Colombia: Torture remains systematic and impunity is alarming

March as part of the national strike against the tax reform proposed by President Ivan Duque. Medellin Colombia. 28 April 2021 © Shutterstock

In Colombia, vulnerable populations are often the victims of torture or cruel and inhumane treatment. Children and teenagers, persons with disabilities, detainees, human rights defenders, the elderly, women, and the LGBTIQ+ population are the main targets of this systemic violence. Torture is used by both illegal armed actors and the state to constrain, silence, and stigmatize people as they try to exercise their rights.

The invisibility of acts of torture persists when they are committed concomitantly with other related crimes and violations. The levels of impunity and lack of reparations to victims continue to be alarming, while underreporting and a lack of state tools for monitoring this crime are of particular concern.

The aforementioned, are some of the conclusions of the alternative report presented by the Colombian Coalition Against Torture (CCCT) in relation to the sixth periodic report of the Colombian State for the 76th session of the Committee against Torture of the United Nations System, to be held on April 18 and 19, 2023.

During the 2015 to 2022 period, Colombia continued to fail to comply with its international obligations under the Convention against Torture and Other Cruel, Inhuman, and Degrading Treatment or Punishment, as well as not complying with recommendations made by the CAT in its latest review.

During this period there were three circumstances that made the fight against torture in the country more precarious. First, confinement caused by the COVID-19 pandemic created new scenarios for the commission of the crime of torture or cruel and inhumane treatment. The pandemic also intensified the commission of this crime in previously identified scenarios, such as facilities where persons deprived of liberty are held.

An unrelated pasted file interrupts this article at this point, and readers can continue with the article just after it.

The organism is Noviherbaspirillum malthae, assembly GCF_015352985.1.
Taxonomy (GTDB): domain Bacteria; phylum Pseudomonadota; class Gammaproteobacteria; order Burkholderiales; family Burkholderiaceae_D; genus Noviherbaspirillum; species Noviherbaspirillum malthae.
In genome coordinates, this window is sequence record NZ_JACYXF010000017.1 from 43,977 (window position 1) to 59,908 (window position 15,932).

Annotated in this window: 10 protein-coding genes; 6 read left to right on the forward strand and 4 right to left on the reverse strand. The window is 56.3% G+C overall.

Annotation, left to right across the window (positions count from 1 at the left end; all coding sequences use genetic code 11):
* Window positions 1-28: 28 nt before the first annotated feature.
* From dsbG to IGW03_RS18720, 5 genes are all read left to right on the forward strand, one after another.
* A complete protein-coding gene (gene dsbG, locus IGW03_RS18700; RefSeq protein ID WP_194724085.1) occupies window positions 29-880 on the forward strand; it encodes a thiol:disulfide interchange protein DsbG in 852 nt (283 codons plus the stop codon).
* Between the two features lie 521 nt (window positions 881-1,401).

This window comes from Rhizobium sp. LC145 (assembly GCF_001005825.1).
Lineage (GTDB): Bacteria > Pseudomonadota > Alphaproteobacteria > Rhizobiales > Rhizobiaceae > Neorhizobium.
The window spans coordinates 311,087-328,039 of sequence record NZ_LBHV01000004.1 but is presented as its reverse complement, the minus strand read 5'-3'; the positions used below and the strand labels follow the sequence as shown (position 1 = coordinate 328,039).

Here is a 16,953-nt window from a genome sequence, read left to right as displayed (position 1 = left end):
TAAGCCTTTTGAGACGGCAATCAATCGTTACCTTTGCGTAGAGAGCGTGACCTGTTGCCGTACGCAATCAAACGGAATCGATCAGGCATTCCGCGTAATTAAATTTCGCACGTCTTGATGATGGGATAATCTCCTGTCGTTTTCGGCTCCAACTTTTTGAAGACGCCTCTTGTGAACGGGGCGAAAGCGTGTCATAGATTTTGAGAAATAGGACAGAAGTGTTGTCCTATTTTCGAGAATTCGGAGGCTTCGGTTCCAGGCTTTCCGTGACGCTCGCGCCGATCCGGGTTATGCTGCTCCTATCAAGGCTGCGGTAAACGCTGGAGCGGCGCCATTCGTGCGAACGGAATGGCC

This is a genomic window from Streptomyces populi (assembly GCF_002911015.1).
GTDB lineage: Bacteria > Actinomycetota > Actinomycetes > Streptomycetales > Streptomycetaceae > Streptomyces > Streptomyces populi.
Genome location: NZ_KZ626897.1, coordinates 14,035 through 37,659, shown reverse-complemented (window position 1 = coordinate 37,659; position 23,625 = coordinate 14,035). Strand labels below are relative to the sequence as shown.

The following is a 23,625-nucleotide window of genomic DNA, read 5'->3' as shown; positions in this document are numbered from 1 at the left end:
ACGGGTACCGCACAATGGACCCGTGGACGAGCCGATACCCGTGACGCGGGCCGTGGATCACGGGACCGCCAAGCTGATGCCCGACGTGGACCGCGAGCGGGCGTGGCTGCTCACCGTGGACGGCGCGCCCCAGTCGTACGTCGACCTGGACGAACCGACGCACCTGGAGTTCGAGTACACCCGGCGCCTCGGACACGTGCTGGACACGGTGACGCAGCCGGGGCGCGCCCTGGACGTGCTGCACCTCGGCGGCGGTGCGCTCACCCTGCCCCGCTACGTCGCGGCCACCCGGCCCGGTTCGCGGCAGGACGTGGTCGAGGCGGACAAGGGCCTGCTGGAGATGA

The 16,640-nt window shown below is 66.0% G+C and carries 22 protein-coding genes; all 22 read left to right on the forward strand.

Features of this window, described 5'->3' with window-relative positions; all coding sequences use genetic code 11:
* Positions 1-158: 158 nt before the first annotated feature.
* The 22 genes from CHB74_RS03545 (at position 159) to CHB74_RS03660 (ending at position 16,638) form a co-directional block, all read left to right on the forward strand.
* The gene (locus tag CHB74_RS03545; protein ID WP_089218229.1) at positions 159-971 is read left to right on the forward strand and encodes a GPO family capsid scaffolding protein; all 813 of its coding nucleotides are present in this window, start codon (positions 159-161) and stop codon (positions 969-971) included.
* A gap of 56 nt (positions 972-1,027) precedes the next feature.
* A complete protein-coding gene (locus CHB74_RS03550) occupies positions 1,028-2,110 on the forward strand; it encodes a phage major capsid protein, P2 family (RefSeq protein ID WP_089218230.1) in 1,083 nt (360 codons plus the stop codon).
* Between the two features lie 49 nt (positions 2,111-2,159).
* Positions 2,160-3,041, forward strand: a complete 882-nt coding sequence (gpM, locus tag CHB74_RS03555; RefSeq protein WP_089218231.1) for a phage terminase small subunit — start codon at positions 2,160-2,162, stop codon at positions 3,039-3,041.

Second, acts of torture and cruel and inhumane treatment were committed as a mechanism to prevent the exercising of the right to protest during the social demonstrations that took place in the country and that were disproportionately repressed by state agents.

Third, non-compliance with the Final Peace Agreement and territorial disputes between different actors in the armed conflict have led to an increase in human rights violations. This situation has meant that the patterns of torture identified in the previous report continue to occur, especially against women and girls who are victims of sexual violence.

Read the report submitted by the Colombian Coalition Against Torture